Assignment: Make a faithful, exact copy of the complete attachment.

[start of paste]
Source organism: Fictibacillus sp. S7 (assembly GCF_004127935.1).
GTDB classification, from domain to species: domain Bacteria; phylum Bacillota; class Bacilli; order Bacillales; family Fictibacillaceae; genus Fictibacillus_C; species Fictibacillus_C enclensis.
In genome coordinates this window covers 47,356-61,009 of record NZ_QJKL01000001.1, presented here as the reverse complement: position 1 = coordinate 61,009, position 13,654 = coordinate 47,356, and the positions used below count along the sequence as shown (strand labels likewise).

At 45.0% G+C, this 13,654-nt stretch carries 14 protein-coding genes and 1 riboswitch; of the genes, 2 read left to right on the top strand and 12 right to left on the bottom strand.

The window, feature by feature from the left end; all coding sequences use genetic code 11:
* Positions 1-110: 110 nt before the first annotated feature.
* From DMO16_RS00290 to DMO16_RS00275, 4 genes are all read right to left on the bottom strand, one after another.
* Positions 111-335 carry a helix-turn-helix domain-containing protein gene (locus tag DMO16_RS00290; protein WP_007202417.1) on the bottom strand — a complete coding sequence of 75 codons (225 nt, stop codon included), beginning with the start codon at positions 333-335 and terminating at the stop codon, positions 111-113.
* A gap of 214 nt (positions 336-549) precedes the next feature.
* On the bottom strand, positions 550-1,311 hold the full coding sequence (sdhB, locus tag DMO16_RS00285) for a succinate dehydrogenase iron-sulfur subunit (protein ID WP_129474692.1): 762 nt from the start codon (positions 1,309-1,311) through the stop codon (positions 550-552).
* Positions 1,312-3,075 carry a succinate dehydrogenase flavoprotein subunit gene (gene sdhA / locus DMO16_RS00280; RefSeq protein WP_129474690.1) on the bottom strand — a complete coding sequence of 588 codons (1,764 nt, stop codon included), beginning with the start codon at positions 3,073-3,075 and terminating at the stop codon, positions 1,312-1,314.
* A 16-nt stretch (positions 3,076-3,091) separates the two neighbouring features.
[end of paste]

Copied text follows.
Source organism: Fictibacillus sp. S7 (assembly GCF_004127935.1).
GTDB classification, from domain to species: domain Bacteria; phylum Bacillota; class Bacilli; order Bacillales; family Fictibacillaceae; genus Fictibacillus_C; species Fictibacillus_C enclensis.
In genome coordinates this window covers 47,356-61,009 of record NZ_QJKL01000001.1, presented here as the reverse complement: position 1 = coordinate 61,009, position 13,654 = coordinate 47,356, and the positions used below count along the sequence as shown (strand labels likewise).

At 45.0% G+C, this 13,654-nt stretch carries 14 protein-coding genes and 1 riboswitch; of the genes, 2 read left to right on the top strand and 12 right to left on the bottom strand.

The window, feature by feature from the left end; all coding sequences use genetic code 11:
* Positions 1-110: 110 nt before the first annotated feature.
* From DMO16_RS00290 to DMO16_RS00275, 4 genes are all read right to left on the bottom strand, one after another.
* Positions 111-335 carry a helix-turn-helix domain-containing protein gene (locus tag DMO16_RS00290; protein WP_007202417.1) on the bottom strand — a complete coding sequence of 75 codons (225 nt, stop codon included), beginning with the start codon at positions 333-335 and terminating at the stop codon, positions 111-113.
* A gap of 214 nt (positions 336-549) precedes the next feature.
* On the bottom strand, positions 550-1,311 hold the full coding sequence (sdhB, locus tag DMO16_RS00285) for a succinate dehydrogenase iron-sulfur subunit (protein ID WP_129474692.1): 762 nt from the start codon (positions 1,309-1,311) through the stop codon (positions 550-552).
* Positions 1,312-3,075 carry a succinate dehydrogenase flavoprotein subunit gene (gene sdhA / locus DMO16_RS00280; RefSeq protein WP_129474690.1) on the bottom strand — a complete coding sequence of 588 codons (1,764 nt, stop codon included), beginning with the start codon at positions 3,073-3,075 and terminating at the stop codon, positions 1,312-1,314.
* A 16-nt stretch (positions 3,076-3,091) separates the two neighbouring features.